The following article features coverage from the American Society of Hematology 2020 meeting. Click here to read more of Hematology Advisor‘s conference coverage.

The combination of chimeric antigen receptor (CAR) T-cell (CAR-T) therapy lisocabtagene maraleucel (liso-cel) and ibrutinib demonstrated antitumor activity with a tolerable safety profile, including low rates of grade 3 or higher cytokine release syndrome (CRS) and neurotoxicity, among patients with relapsed/refractory chronic lymphocytic leukemia (CLL)/small lymphocytic leukemia (SLL), according to the results of the phase 1 study presented at the virtual 62nd American Society of Hematology (ASH) Annual Meeting and Exposition.

“Clinical trials with CD19-directed CAR T-cell therapy and ibrutinib suggested improved efficacy and reduced toxicity profile,” William G Wierda, MD, PhD, of The University of Texas MD Anderson Cancer Center in Houston, and presenter of the study, said. The purpose of this study was to evaluate such a combination among patients with relapsed/refractory CLL/SLL.


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The phase 1 study treated 19 patients with relapsed/refractory CLL/SLL with 2 different doses of liso-cel plus ibrutinib. All patients had received prior ibrutinib.  Lymphodepletion was performed with fludarabine and cyclophosphamide prior to treatment with liso-cel and ibrutinib. The present analysis included initial safety and preliminary efficacy data.

At baseline, the patient median age was 61 years. High-risk cytogenetics was present among 95% of patients, and the median number or prior therapies was 4 (range, 1-10). In addition to prior ibrutinib, 58% had received a prior Bruton tyrosine kinase (BTK) inhibitor and venetoclax.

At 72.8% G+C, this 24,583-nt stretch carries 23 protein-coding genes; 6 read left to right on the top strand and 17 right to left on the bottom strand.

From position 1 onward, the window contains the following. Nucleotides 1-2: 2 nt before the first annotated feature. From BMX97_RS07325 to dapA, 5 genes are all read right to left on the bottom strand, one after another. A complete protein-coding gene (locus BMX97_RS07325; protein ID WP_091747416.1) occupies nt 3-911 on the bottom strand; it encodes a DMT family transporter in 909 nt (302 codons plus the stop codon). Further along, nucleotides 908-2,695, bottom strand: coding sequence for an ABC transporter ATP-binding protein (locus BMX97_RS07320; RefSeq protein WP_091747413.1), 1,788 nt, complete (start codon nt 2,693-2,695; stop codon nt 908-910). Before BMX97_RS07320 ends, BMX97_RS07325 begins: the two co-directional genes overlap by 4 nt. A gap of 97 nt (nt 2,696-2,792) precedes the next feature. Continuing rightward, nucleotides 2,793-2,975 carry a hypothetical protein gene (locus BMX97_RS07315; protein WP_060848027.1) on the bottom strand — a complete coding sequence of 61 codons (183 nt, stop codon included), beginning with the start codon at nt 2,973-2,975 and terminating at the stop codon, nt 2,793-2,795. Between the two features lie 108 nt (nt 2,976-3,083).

The ORR was 95%, with all patients responding to the highest liso-cel dose, and 75% responding to the lower dose. Responses were ongoing for 89% of patients at 6-month follow-up. All responses occurred within 30 days after liso-cel infusion.

Among evaluable patients, 89% achieved undetectable minimal residual disease by flow cytometry of peripheral blood and 79% by next-generation sequencing analysis of bone marrow.

CAR T cells persisted for at least 6 months in 38% of patients and for at least 12 months among 20% of patients.

There were no dose-limiting toxicities. Neutropenia, anemia, and febrile neutropenia ere the most common grade 3 to 4 treatment-emergent adverse events (TEAEs). There were no grade 5 TEAEs. CRS developed among 74% of patients, with only 1 grade 3 event. There were 32% of patients who developed neurotoxicity, including 3 grade 3 to 4.

Treatment discontinuation due to TEAEs occurred among 21% of patients, and a dose reduction of ibrutinib was required among 11% of patients.

Dr Wierda concluded, “preliminary data show the tolerability and safety of liso-cel combined with ibrutinib for patients with relapsed or refractory CLL.” He added analyses of efficacy and safety of the liso-cel plus ibrutinib combination from this trial are ongoing.

Disclosures: Some of the presenters disclosed financial relationships with the pharmaceutical industry and/or the medical device industry. For a full list of disclosures, please refer to the presentation abstract.

Reference

Wierda WG, Dorritie KA, Munoz J, et al. Transcend CLL 004: phase 1 cohort of lisocabtagene maraleucel (liso-cel) in combination with ibrutinib for patients with relapsed/refractory (r/r) chronic lymphocytic leukemia/small lymphocytic lymphoma (CLL/SLL). Presented at: the 62nd American Society of Hematology (ASH) Annual Meeting and Exposition; December 5-9, 2020. Abstract 544.

This article originally appeared on Cancer Therapy Advisor